All organizations, even those lauded for their enlightened personnel policies such as Apple and The Container Store, evaluate individual employee performance in order to identify those worthy of promotion and salary increases and those in need improvement. Using a ranking system with a performance appraisal component adds rigor to the process by forcing reluctant managers to address performance issues.
HR professionals should be advocates for such forced rankings and ensure that the system created is fair, properly implemented in order to reinforce cultural change and includes remedial programs to allow poor performers to improve before termination.
4. Broaden perspective.
Western Union, which was founded in 1851 and was one of the 11 stocks in the original Dow Jones Average, dominated its competitors in the late 19th century. Despite this, its management, heady with success, was unable to foresee the potential impact of the telephone. An internal memo from 1876 reads: "This 'telephone' has too many shortcomings to be seriously considered as a means of communication. This device is inherently of no value to us."
The terms "groupthink" or "doublethink," which is the tendency of members of a group to reach consensus to avoid conflict, was first proposed in George Orwell's novel "1984," and subsequently detailed by organizational analyst William Whyte, Jr. Psychologist Irving Janis theorized that the more amiable the sense of group identity, the greater the tendency of a organization to resist outside ideas and censor ideas that conflict with the apparent group opinion.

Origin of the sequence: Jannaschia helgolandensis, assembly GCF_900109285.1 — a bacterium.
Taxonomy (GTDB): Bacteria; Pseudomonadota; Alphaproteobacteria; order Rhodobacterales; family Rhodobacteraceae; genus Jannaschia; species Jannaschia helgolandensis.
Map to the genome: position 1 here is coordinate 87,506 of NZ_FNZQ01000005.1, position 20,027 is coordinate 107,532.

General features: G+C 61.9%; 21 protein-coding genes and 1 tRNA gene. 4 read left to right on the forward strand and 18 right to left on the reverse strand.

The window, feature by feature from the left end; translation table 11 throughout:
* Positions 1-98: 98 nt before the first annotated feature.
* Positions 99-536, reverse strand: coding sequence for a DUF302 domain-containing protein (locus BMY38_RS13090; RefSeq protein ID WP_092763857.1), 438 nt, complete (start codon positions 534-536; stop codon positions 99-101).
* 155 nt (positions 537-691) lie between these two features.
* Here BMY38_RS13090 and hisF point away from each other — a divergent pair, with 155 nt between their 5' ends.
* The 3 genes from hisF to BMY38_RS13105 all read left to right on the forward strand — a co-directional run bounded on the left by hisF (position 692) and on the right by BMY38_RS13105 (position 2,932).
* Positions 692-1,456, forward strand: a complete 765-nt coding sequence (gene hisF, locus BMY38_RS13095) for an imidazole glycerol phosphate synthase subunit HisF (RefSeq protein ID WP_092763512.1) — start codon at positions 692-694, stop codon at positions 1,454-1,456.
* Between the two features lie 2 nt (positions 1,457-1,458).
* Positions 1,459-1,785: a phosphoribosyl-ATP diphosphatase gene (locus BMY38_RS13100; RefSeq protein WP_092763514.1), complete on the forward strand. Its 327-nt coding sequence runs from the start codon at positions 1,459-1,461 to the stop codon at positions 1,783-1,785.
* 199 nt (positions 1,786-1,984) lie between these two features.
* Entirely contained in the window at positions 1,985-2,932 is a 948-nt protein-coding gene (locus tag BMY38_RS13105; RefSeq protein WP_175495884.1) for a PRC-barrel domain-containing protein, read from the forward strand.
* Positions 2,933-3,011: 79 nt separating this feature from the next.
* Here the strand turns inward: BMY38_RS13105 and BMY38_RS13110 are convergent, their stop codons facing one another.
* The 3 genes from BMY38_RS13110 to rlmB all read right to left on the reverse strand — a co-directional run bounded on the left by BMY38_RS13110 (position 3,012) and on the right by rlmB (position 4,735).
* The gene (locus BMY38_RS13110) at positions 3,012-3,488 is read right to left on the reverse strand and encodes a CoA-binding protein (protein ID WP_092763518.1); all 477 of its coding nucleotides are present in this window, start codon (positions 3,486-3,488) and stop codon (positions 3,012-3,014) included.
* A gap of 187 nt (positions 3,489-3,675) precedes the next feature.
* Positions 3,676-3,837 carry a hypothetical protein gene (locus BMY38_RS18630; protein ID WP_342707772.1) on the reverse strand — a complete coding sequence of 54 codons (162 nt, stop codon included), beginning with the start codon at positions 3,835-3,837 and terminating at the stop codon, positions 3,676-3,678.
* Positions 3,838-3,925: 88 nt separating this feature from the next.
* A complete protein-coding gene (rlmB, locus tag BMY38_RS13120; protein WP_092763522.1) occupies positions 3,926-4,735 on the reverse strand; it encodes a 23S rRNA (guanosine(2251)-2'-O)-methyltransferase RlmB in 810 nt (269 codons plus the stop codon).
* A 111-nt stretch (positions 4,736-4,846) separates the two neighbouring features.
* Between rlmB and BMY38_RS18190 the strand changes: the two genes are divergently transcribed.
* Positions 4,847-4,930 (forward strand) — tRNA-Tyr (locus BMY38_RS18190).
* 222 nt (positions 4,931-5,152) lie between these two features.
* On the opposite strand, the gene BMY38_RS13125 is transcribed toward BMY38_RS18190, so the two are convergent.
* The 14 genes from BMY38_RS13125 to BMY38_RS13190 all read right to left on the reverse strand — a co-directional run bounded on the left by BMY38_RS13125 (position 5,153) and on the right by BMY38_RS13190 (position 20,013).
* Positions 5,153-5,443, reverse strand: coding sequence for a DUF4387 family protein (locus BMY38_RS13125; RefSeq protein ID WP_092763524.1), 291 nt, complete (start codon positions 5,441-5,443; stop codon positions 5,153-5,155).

New employees can bring fresh perspectives, new experiences leading to innovation and breakthrough ideas because they are neither wedded to the old ideas nor to the "way we do things" attitude of established, successful businesses. HR professionals should promote a culture that encourages employees to take risks and gives them the freedom to take creative leaps without fear or judgment.
For example, Josh Linkner, bestselling author on corporate creativity and innovation, frequently cites a software company in Boston that gives each team member two "corporate get-out-of-jail-free" cards each year to foster risk-taking. Extended Stay America, a hotel company with more than 76,000 rooms nationwide, distributes similar cards to its 9,000 employees. The cards allow the holders to experiment and take risks without suffering the repercussions for mistakes associated with them. In fact, at annual reviews, managers question employees if the cards haven’t been used.